I sleep soundly these days and mostly it’s because of a small device called a Sound Machine. It looks like a tiny alien spaceship that landed on my bedside table. When I turn it on, I can select from several sounds that are guaranteed to soothe me into serenity. There’s the sound of the ocean, the rainforest, a summer night, even the sound of a heartbeat. Me? I prefer the waterfall because it’s one long series of uninterrupted “white noise”.
You’d be surprised how effective such “noise” can be to the insomniac. Somehow it diffuses other noises that can impede sleep – noises like the gentle purring of a husband’s soft palate vibrating with every breath or the precious sounds of grandchildren scurrying about and calling out in the pre-dawn hours. It’s amazing. I even have a travel version of this machine that can drown out sounds through any paper-thin-wall in any hotel in the world. That’s when it really comes in handy.
Even when I’m awake I seem to have a filter on outside noise. I don’t watch or listen to talk shows and I’m usually skeptical of even national news shows. I’m just cynical enough to wonder if what they’re reporting has a biased slant. (That’s what I get for being a journalism major.) So most of the time my skepticism leaves me uniformed and disengaged.
However, last week, as the news of the uproar over Chik-fil-a CEO Dan Cathy’s response to a question on his opinion of same-sex marriage, I thought maybe I needed to turn off the white noise (figuratively) and really listen to the sounds outside the perimeter of my bedside.
I’m hearing a lot of opinions on both sides. Social media sites have been astir with critique, judgment, and even angry threats. But no matter your opinion on the topic, this incident should be an indicator of what’s really on the minds of the American people. I personally stand with Mr. Cathy on the subject of gay marriage, but that’s not what this blog post is about. It’s about white noise – which I now define as ceaseless rhetoric.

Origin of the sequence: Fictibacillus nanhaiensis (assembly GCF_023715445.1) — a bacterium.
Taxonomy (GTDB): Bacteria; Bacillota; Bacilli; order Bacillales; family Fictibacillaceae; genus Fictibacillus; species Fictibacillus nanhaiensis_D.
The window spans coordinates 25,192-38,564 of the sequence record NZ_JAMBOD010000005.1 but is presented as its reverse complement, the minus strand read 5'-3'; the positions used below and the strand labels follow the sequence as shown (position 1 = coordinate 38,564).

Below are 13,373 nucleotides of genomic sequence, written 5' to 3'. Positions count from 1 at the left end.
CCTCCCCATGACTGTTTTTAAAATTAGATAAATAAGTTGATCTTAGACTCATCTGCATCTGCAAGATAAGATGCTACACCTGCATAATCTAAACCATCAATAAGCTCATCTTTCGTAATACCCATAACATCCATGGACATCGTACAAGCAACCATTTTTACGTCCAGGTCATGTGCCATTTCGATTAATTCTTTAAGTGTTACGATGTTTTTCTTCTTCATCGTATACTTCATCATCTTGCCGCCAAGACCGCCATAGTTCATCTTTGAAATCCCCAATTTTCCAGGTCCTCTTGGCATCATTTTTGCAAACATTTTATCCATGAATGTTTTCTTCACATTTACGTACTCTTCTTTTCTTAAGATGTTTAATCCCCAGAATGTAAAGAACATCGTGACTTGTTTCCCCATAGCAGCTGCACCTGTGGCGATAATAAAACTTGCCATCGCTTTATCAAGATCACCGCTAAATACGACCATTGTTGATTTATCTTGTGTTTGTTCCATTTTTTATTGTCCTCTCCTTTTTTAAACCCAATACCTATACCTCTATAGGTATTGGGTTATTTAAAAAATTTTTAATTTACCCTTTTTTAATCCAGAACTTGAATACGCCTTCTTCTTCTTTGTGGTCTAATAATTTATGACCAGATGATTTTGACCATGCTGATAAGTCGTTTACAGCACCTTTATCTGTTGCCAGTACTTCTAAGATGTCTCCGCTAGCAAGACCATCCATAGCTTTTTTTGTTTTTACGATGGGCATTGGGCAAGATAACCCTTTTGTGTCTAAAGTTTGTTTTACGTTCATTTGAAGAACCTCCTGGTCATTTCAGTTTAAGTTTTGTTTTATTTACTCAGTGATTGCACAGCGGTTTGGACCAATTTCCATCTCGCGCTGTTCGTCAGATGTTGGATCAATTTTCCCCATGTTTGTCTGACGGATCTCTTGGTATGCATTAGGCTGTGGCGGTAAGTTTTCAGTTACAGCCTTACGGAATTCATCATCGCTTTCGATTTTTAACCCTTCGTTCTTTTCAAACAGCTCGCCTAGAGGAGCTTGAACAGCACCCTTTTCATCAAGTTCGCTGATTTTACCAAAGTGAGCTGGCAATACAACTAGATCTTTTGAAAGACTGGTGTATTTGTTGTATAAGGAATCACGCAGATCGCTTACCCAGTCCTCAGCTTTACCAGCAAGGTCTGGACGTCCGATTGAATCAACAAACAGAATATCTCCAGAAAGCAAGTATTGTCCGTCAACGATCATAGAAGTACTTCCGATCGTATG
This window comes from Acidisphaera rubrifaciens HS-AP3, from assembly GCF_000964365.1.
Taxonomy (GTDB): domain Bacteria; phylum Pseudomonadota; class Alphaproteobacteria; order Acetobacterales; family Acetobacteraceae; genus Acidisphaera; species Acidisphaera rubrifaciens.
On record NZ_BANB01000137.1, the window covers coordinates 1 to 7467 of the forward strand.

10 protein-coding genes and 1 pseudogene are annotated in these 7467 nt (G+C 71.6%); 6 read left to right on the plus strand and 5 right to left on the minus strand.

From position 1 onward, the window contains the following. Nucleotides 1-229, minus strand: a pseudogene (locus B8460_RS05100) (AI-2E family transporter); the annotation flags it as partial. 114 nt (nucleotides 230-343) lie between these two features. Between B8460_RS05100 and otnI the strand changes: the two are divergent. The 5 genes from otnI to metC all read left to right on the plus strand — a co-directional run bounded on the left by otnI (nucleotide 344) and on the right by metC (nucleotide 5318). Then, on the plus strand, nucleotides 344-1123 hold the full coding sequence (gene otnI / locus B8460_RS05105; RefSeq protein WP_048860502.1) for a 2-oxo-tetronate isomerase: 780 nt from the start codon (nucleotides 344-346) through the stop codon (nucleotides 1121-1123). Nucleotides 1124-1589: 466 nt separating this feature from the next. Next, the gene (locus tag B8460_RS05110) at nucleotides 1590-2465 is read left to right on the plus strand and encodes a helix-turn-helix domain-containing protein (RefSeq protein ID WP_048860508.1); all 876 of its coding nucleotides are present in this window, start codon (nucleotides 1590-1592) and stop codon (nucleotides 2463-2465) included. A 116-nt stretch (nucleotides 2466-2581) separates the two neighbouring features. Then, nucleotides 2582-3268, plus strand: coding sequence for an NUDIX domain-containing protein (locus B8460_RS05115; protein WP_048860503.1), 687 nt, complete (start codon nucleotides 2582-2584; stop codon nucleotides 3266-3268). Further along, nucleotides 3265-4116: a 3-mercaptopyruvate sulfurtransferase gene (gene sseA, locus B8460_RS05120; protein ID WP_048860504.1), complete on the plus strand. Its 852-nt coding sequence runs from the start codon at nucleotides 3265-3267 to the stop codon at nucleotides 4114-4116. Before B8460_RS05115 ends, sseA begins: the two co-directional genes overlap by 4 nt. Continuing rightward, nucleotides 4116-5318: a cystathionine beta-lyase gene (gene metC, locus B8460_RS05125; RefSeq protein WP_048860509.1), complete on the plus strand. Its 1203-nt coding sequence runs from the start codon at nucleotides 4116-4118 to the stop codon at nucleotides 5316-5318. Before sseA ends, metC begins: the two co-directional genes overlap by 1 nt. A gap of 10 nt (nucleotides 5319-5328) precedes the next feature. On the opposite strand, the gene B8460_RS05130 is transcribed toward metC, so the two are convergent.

Theodore Roosevelt, the 26th American president, once said, “Rhetoric is a poor substitute for action, and we have trusted only to rhetoric. If we are really to be a great nation, we must not merely talk; we must act big.”
So, I invite us all to turn off the white noise (which may be the noise coming from our own mouths) and listen, read the biblical truths that we often quote but can’t remember their source or what they mean…then act. Do something. You decide what that looks like.
I was reminded today in 2 Corinthians 10:3-4:“ For though we live in the world, we do not wage war as the world does. The weapons we fight with are not the weapons of the world. On the contrary, they have divine power to demolish strongholds.”
P.S. Not long ago I was a part of a panel discussion on worship trends, when somehow the topic turned to how this whole country is going to you-know-where in a hand basket. The discussion got a little heated until one of the less verbose panelists finally spoke up and said, “I understand your concern and I share it, but it doesn’t look like God is too worried about it”. That was the end of the discussion.